"Wieseltier on the Journalistic Proletariat"
As a writer, I fundamentally would like to see writers paid more money. So in that sense I agree with Leon Wieseltier that it would be nice if writers were paid more money. But his whole article on that subject is nonsense from top to bottom.
To pick one thing I thought was particularly egregious:
Leave aside the question of the relation of blogging to writing, of posting to publishing. I wish to emphasize what the love songs omit: the economic and professional consequences of the cheap entropy of the web–its proletarianization of the writer. I wonder if people outside the besieged walls of the profession understand how little is earned with contributions to websites. The sums are scandalous.
Wieseltier works at a print magazine called The New Republic and he knows perfectly well that the researcher-reporters at The New Republic are paid less than entry level bloggers at, say, Think Progress. Indeed, they’re paid so little that The New Republic (a print magazine, I hasten to add) seems to have recently decided to relabel the salary as a “stipend” presumably because if the salary were a salary it would violate minimum wage laws. I don’t really understand how you could muster the lack of self-consciousness to be a top editor at that publication and then turn around and say that the sums “earned with contributions to websites” are “scandalous.”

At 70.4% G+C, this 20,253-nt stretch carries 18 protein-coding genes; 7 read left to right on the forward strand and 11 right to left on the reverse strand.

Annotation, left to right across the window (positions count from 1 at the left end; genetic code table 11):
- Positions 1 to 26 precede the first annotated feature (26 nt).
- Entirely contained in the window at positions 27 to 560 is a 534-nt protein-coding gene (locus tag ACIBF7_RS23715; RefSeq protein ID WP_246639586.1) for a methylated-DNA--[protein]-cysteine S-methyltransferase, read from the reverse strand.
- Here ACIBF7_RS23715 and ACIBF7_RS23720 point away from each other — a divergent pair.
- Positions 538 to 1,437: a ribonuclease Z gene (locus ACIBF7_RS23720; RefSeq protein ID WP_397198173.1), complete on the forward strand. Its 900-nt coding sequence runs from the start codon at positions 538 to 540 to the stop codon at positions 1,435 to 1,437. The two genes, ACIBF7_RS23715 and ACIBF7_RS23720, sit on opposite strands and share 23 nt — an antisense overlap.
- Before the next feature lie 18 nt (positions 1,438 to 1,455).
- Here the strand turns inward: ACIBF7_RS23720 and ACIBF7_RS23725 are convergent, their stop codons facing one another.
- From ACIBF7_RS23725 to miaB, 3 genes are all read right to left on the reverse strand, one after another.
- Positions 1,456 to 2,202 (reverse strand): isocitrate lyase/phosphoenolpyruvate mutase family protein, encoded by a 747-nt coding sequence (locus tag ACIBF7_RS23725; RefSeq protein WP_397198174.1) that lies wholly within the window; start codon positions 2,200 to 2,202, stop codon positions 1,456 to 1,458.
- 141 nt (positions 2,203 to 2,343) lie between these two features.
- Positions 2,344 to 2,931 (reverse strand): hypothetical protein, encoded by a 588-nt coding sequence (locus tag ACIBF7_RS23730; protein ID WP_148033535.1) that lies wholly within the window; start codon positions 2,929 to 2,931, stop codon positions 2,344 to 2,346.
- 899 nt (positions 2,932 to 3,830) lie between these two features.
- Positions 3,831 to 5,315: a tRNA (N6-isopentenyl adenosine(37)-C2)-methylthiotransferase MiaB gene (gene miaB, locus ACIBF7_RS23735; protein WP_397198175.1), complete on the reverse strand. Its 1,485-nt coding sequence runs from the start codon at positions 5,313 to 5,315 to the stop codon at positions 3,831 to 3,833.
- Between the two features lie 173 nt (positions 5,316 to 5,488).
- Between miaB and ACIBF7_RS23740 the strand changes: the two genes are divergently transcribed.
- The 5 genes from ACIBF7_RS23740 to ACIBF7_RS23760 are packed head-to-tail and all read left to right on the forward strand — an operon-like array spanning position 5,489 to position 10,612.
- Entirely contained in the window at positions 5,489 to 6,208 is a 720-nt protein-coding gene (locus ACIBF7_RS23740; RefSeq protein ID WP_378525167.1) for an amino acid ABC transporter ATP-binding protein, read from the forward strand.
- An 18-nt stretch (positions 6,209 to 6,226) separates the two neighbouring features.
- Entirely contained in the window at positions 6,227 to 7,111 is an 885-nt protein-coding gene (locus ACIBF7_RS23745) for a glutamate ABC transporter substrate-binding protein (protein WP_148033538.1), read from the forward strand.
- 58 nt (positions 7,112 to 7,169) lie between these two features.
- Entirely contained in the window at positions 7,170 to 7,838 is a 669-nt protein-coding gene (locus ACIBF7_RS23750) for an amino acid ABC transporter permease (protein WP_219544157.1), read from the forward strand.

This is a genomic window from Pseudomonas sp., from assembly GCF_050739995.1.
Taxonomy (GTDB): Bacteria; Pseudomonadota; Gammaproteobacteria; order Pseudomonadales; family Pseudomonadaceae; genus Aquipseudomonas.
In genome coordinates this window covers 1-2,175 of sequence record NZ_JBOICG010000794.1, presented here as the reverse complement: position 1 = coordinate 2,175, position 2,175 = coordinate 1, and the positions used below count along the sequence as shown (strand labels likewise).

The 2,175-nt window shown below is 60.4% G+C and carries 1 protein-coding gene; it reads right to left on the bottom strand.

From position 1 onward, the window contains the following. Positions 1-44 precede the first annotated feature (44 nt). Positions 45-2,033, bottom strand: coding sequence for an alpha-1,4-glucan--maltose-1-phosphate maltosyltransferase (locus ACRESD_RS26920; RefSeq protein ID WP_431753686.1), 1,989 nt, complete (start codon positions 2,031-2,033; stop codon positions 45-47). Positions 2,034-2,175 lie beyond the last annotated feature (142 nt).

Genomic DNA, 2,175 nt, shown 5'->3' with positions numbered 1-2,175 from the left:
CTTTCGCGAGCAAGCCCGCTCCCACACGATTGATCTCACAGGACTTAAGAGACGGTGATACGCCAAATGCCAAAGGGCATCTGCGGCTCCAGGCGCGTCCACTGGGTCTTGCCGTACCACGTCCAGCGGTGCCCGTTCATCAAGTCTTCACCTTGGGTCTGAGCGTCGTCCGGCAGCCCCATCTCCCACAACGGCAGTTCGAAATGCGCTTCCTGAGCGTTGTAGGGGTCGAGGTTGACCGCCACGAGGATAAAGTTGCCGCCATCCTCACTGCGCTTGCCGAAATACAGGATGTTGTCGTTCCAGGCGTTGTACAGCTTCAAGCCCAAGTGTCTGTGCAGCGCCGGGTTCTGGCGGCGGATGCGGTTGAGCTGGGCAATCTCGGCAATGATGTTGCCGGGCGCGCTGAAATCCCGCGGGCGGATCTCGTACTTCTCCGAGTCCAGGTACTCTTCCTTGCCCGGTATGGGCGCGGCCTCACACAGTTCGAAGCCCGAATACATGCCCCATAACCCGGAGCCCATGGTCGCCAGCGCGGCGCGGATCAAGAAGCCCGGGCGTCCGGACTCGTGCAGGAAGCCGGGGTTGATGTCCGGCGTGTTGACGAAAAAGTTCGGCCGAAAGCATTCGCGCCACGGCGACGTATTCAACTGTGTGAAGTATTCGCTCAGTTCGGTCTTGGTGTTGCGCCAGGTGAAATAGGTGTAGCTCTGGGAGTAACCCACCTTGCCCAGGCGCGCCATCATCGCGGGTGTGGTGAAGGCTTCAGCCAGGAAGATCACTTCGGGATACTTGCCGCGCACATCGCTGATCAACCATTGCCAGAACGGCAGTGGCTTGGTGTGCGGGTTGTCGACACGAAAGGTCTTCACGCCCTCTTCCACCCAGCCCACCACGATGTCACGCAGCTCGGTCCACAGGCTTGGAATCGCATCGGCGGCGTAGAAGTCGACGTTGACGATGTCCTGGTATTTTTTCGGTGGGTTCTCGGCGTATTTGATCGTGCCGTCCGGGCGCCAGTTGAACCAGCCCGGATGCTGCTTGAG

Beyond that, I just don’t know what there really is to say on this issue. People are going to get paid what other people want to pay them. The New Republic exists because its owners are willing to subsidize a money-losing magazine. When they become less willing to subsidize losses, there need to be cutbacks. And it’s been a money-losing magazine forever, just as The Atlantic has. On the internet you have some sites (like the ThinkProgress family) that are supported by donors, and others that are supported by ad revenue. The staff gets paid what they get paid—in a nonprofit context it’s determined by donors’ willingness to support things, and in a for-profit context it’s determined by the volume of ad revenue that comes in. I don’t really know what whining is supposed to accomplish.
I assume everyone in the business wishes they could get a Wieseltierian setup and have a rich friend purchase an existing magazine with a good reputation and then let them run a hefty slice of it for decades. I wish someone would do that for me! But if wishes were ponies then beggars would ride. The rest of us are, I think, going to try to do a good job and attract an audience and work in an up-to-date medium.